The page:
I pledged him and we set down our glasses hastily. We heard voices and
the trailing of dresses in the corridor. In a moment they all came
trooping in.

Mrs. Stern looked round the room eagerly.

"If he's gone to bed I'll never forgive him," she declared. "I'm just
crazy to know whether there isn't some sort of old chateau belonging to
the family, that Richard can buy and fix up. Have you seen Mr. de
Valentin?" she asked us.

"He's gone upstairs, sure enough," Mr. Van Reinberg answered. "Give the
poor man a rest till the morning. Where's the Marquis? Come and have a
drink, Marquis!"

"Quit fooling," Mr. Stern declared testily. "Here's Esther saying I'll
have to wear black satin knickerbockers and a sword!"

"Wear them in Wall Street," Mr. Van Reinberg declared, "and I'll stand
you terrapin at the Waldorf. Come on, Count, and the rest of you
noblemen. Let's toast one another."

Mrs. Van Reinberg motioned me to follow her into the billiard-room.

"Well!" she exclaimed, looking at me searchingly,

I could scarcely keep from smiling, but she was terribly in earnest.

"I want to know exactly," she said, "what you think of it all. I know my
husband has been making fun of it. He does not understand. He never

"Mr. de Valentin's scheme is a good one," I said slowly, "but he has not
told us everything. If you want my opinion--"

"Of course I do," she declared.

"Then I think," I continued, "that his success depends a good deal upon
something which he did not tell us."

"What is it?" she asked, eagerly.

"It depends, I think," I said, "upon the Power which has agreed to back
his claims. If that Power is England, as he tried to make us believe, he
has a great chance. If it is Germany, I think that he will fail."

She frowned impatiently.

"You are prejudiced," she declared.

"Perhaps," I answered. "Still, I may be right, you know."

"Germany is infinitely more powerful," she objected. "If she mobilized an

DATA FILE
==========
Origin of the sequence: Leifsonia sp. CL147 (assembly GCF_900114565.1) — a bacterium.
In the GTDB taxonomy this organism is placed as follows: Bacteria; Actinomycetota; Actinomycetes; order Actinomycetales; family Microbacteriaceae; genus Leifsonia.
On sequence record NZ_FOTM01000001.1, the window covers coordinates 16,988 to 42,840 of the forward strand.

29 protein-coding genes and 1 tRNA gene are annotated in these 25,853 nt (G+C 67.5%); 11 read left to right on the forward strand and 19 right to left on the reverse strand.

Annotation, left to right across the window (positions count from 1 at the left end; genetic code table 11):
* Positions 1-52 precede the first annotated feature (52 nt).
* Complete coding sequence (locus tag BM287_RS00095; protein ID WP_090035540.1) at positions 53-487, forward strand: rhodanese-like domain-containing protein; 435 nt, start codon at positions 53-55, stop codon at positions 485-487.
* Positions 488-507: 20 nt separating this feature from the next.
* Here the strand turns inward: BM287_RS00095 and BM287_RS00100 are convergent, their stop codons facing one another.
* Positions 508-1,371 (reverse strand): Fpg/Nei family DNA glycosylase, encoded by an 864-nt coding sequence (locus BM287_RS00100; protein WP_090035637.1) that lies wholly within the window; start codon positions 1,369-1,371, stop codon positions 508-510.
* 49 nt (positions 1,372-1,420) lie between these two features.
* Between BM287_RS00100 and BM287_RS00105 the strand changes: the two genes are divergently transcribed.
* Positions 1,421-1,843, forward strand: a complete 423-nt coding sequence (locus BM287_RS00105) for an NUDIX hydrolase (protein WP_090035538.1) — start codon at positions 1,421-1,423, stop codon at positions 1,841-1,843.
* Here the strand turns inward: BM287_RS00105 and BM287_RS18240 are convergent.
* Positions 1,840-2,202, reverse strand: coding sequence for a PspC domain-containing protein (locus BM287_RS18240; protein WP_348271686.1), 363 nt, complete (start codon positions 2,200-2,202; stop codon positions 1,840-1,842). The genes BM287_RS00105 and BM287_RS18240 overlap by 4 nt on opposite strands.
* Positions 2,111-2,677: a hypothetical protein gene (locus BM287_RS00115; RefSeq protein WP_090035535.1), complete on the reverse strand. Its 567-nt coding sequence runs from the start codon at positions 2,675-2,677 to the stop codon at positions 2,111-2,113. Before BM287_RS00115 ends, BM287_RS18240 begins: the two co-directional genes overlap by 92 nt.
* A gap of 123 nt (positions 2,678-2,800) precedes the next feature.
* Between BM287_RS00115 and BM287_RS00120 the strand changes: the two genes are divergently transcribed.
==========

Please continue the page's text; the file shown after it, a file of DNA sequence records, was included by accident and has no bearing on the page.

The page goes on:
army on the frontier, and France found half her soldiers disaffected--"

"You forget," I interposed, "that there would be England to be reckoned
with. England is bound to help France in the event of a German invasion."

She smiled confidently.

"I don't fancy," she remarked, "that England could help much."

I shrugged my shoulders.

"Perhaps not," I admitted; "yet I do not believe that German intervention
will ever win for Mr. de Valentin the throne of France."

She changed the subject abruptly.

"Apart from this, let me ask you something else, Mr. Courage. Supposing
the plot should succeed. How do you think it will be with us at the
French Court? You know more about these things than we do. Shall we be
accepted as the original holders of these titles would have been? Do you
think that we shall have trouble with the French aristocrats?"

"I am afraid, Mrs. Van Reinberg," I answered, "that I am scarcely
competent to answer such questions. Still, you must remember that your
country-people have secured a firm footing in France, and it will be the
King himself who will be your sponsor."

She raised her head. Her self-confidence seemed suddenly to have become

"You are right, Mr. Courage," she said. "It was absurd of me to have any
doubts at all. And now let me ask you--if I may--a more personal

"By all means," I answered.

"What have you and Adèle been quarrelling about?"

I looked at her in some astonishment.

"I can assure you," I said, "that there has been nothing in the nature of
a quarrel between Miss Van Hoyt and myself."